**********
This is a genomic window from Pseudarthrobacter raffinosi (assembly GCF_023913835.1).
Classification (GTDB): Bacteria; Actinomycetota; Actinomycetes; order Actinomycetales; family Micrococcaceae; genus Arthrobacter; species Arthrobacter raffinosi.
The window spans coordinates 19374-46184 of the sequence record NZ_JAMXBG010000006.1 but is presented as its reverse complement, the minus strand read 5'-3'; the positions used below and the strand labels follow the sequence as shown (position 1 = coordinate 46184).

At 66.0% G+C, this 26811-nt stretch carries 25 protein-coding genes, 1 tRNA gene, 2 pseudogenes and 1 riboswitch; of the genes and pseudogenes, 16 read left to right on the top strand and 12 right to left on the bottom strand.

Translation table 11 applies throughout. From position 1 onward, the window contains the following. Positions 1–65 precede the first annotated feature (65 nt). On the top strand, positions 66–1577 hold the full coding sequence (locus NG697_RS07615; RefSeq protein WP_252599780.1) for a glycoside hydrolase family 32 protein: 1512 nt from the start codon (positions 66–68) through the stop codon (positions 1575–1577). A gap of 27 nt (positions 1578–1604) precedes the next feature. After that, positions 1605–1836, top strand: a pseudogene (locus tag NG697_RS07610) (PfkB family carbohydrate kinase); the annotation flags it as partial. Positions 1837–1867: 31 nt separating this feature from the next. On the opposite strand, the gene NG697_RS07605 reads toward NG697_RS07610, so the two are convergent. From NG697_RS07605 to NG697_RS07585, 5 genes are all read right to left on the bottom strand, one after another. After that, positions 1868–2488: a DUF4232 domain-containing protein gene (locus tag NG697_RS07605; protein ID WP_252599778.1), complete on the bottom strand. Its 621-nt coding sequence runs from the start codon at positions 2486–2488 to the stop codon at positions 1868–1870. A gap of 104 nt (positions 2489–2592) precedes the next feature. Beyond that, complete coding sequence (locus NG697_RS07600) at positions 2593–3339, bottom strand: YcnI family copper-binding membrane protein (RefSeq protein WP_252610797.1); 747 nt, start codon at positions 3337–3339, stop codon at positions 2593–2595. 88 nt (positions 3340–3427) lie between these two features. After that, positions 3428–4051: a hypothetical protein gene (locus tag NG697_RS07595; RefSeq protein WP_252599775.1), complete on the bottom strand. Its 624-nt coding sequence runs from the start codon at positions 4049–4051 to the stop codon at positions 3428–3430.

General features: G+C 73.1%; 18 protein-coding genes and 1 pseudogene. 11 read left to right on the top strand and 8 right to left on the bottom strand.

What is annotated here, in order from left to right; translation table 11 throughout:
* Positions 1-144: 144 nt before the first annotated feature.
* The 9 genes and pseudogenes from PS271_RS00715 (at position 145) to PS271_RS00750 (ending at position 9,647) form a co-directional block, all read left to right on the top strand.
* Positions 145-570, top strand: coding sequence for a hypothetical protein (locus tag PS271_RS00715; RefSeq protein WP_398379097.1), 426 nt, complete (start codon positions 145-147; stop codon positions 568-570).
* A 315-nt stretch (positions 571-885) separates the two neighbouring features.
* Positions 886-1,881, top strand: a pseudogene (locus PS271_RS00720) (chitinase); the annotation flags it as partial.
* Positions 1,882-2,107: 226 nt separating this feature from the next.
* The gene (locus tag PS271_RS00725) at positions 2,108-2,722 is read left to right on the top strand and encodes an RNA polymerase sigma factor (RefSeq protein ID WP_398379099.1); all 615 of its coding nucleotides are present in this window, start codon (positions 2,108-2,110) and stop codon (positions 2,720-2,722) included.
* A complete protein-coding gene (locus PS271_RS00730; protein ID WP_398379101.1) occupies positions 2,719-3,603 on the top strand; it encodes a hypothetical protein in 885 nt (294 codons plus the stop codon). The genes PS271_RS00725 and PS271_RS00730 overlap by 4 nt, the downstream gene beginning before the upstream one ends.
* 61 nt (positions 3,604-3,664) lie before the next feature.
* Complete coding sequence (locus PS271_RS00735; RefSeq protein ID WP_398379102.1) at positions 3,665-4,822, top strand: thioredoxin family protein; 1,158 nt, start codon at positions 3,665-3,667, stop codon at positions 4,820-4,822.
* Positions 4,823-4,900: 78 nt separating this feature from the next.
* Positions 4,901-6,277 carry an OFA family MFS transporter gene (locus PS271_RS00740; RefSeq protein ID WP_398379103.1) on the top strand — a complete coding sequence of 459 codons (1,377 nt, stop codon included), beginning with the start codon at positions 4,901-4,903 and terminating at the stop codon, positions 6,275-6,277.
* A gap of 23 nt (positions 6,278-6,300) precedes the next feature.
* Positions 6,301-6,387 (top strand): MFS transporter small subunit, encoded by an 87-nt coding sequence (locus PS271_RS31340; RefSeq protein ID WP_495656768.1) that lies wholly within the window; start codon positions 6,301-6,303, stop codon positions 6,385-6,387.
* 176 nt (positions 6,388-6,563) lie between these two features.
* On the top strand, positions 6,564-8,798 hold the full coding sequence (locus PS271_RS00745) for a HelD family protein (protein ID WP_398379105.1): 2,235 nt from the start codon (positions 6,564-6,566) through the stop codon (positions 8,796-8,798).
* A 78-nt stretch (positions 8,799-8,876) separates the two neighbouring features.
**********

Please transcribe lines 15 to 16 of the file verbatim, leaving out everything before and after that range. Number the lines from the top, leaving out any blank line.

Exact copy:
* A complete protein-coding gene (locus PS271_RS00730; protein ID WP_398379101.1) occupies positions 2,719-3,603 on the top strand; it encodes a hypothetical protein in 885 nt (294 codons plus the stop codon). The genes PS271_RS00725 and PS271_RS00730 overlap by 4 nt, the downstream gene beginning before the upstream one ends.
* 61 nt (positions 3,604-3,664) lie before the next feature.